During a simple internet search, it seems that even Dr. Google is confused by this question.
Some information sources say yes, some say no. For decades, healthcare and fitness professionals have stressed lifting with a neutral spine.
Why? It was once thought that a flexed position while lifting left your back vulnerable to injury. That is why it has become common practice to discourage lifting with a rounded back. (I’m sure you’ve sat through a few “work safety courses’ ‘ encouraging this. I know I sure have.)
The truth… current research gives us insight that this old adage might be a farse.
Recently, I took up some light reading on lifting postures and back pain. What did I find?
There is minimal correlation between lumbar flexion and increased lower back pain. That means, lifting with a rounded back does not increase your likelihood of lower back pain!
If anything, it was actually found that lifting in a flexed lumbar position:
So, what does this mean?
Well, for starters, we can all stop cringing in the gym now. Lifting with a rounded back may actually increase your ability to lift heavier things more efficiently.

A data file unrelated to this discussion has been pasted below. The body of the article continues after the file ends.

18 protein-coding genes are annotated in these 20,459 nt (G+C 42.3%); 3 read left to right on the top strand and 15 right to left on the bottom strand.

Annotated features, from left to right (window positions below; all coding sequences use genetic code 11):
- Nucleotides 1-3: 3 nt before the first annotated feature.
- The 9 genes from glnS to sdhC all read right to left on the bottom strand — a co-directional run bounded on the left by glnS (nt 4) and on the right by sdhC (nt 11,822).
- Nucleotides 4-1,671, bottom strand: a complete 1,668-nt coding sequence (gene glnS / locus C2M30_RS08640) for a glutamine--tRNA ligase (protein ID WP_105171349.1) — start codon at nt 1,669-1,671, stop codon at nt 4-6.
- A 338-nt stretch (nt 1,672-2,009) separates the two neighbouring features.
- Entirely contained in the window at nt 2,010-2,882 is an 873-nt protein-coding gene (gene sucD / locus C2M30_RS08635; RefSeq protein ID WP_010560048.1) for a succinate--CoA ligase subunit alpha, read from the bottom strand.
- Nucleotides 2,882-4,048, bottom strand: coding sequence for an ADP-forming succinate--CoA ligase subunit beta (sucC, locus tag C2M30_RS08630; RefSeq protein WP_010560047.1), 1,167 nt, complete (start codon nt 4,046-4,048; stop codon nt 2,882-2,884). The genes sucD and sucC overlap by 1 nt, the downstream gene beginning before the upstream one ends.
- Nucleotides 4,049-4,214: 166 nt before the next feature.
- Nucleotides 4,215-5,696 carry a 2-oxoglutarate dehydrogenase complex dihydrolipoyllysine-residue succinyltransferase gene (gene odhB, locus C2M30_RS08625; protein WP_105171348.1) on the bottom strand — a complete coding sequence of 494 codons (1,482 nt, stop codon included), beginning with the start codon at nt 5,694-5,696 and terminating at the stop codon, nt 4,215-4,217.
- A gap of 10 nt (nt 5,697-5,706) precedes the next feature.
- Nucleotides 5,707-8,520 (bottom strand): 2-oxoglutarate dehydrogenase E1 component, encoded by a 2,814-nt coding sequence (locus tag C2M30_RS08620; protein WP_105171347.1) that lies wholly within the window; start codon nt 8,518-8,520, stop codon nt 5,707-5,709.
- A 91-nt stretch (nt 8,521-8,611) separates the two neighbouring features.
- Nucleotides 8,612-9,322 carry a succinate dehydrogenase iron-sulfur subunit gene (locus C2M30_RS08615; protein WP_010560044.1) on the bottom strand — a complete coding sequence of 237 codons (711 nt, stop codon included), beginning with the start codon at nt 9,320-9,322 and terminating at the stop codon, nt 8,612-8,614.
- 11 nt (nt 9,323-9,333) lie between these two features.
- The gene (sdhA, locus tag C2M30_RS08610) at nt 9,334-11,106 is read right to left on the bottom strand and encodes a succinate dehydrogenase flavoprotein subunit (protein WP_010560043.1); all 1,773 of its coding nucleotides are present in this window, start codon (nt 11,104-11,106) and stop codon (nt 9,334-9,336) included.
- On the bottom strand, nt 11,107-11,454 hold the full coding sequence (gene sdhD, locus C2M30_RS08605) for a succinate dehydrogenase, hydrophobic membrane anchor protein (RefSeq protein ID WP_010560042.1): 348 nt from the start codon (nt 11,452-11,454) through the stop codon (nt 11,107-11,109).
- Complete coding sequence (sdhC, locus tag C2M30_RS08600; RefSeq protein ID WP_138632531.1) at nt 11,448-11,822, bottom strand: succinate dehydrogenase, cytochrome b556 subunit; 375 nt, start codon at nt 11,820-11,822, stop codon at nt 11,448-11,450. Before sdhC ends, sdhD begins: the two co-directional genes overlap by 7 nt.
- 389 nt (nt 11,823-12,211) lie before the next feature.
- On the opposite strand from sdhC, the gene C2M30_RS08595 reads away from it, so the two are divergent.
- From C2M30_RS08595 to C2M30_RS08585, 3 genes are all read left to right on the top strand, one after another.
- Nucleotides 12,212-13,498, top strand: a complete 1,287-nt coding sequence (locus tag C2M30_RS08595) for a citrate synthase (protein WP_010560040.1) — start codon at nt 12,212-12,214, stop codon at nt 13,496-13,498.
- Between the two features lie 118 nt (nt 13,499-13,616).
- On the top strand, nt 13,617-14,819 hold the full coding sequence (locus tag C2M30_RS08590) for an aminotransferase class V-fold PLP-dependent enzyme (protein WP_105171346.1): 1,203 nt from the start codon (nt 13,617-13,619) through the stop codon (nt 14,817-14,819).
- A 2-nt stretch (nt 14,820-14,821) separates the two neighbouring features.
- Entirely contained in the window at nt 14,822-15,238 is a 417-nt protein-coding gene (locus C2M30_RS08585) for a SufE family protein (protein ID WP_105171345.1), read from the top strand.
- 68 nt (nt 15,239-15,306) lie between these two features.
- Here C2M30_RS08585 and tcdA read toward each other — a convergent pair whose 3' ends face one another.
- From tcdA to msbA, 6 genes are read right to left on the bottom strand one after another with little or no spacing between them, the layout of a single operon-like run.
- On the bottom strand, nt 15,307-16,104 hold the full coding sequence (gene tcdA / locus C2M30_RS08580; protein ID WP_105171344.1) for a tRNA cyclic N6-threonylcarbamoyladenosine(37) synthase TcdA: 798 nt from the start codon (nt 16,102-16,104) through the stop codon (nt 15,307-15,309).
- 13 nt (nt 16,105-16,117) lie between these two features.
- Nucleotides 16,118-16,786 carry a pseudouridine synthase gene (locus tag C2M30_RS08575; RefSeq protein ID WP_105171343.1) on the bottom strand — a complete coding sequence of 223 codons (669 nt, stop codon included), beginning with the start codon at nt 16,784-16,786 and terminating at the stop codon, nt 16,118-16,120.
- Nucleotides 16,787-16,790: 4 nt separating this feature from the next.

But, I do have a disclaimer!
Many of these research studies included pain-free individuals. That means, the individuals studied never experienced back pain.
My thoughts? If you find lifting more tolerable with a neutral spine, go for it. It’s not wrong! Heck, I still lift this way.
However, please do not believe that lifting with a neutral spine position is the key to staying pain-free.
Over time, I do recommend integrating or re-integrating loaded and flexed spinal positions. As with any activity, you must help your body build the capacity to tolerate what you’re asking it to do. This will take time, effort, and patience. If allowing your spine to bend doesn’t feel good the first time, don’t give up! Remember, ” If at first you don’t succeed, try, try again.” -Zen Cho
I always stress the importance of exploring movement with my clients. Why? Our bodies gain resiliency when moving through their available ranges of motion. Movement builds strength, and strength prevents breakdown.
So, start exploring flexed spine positions, and please do not become fearful of them! You’re not going to herniate a disc or compress a nerve simply by doing so.
I hope you learned something today!